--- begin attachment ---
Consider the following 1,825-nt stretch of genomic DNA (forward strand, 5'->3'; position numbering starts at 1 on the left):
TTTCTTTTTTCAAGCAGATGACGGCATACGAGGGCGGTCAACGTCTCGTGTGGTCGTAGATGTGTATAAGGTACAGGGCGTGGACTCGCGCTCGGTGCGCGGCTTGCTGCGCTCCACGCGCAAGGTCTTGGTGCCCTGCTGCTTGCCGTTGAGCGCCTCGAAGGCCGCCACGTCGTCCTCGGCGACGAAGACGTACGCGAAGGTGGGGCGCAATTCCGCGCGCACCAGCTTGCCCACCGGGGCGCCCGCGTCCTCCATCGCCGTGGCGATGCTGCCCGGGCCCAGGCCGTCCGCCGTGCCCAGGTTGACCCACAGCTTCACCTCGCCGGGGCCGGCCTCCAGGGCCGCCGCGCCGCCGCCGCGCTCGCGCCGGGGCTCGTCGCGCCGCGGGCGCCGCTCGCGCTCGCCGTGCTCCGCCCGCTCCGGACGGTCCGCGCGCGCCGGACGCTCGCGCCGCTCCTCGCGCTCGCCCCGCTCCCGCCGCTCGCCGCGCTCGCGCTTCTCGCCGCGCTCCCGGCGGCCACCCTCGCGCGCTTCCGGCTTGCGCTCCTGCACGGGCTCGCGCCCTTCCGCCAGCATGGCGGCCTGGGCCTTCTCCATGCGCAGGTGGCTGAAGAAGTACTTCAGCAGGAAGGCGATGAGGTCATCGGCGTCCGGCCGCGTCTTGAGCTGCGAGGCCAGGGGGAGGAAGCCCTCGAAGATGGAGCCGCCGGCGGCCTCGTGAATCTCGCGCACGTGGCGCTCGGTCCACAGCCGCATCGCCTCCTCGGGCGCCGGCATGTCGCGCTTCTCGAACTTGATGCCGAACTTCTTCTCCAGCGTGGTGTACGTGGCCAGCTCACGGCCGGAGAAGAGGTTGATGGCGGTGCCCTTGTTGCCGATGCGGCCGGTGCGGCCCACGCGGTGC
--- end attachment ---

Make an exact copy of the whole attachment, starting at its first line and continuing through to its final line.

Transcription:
Consider the following 1,825-nt stretch of genomic DNA (forward strand, 5'->3'; position numbering starts at 1 on the left):
TTTCTTTTTTCAAGCAGATGACGGCATACGAGGGCGGTCAACGTCTCGTGTGGTCGTAGATGTGTATAAGGTACAGGGCGTGGACTCGCGCTCGGTGCGCGGCTTGCTGCGCTCCACGCGCAAGGTCTTGGTGCCCTGCTGCTTGCCGTTGAGCGCCTCGAAGGCCGCCACGTCGTCCTCGGCGACGAAGACGTACGCGAAGGTGGGGCGCAATTCCGCGCGCACCAGCTTGCCCACCGGGGCGCCCGCGTCCTCCATCGCCGTGGCGATGCTGCCCGGGCCCAGGCCGTCCGCCGTGCCCAGGTTGACCCACAGCTTCACCTCGCCGGGGCCGGCCTCCAGGGCCGCCGCGCCGCCGCCGCGCTCGCGCCGGGGCTCGTCGCGCCGCGGGCGCCGCTCGCGCTCGCCGTGCTCCGCCCGCTCCGGACGGTCCGCGCGCGCCGGACGCTCGCGCCGCTCCTCGCGCTCGCCCCGCTCCCGCCGCTCGCCGCGCTCGCGCTTCTCGCCGCGCTCCCGGCGGCCACCCTCGCGCGCTTCCGGCTTGCGCTCCTGCACGGGCTCGCGCCCTTCCGCCAGCATGGCGGCCTGGGCCTTCTCCATGCGCAGGTGGCTGAAGAAGTACTTCAGCAGGAAGGCGATGAGGTCATCGGCGTCCGGCCGCGTCTTGAGCTGCGAGGCCAGGGGGAGGAAGCCCTCGAAGATGGAGCCGCCGGCGGCCTCGTGAATCTCGCGCACGTGGCGCTCGGTCCACAGCCGCATCGCCTCCTCGGGCGCCGGCATGTCGCGCTTCTCGAACTTGATGCCGAACTTCTTCTCCAGCGTGGTGTACGTGGCCAGCTCACGGCCGGAGAAGAGGTTGATGGCGGTGCCCTTGTTGCCGATGCGGCCGGTGCGGCCCACGCGGTGC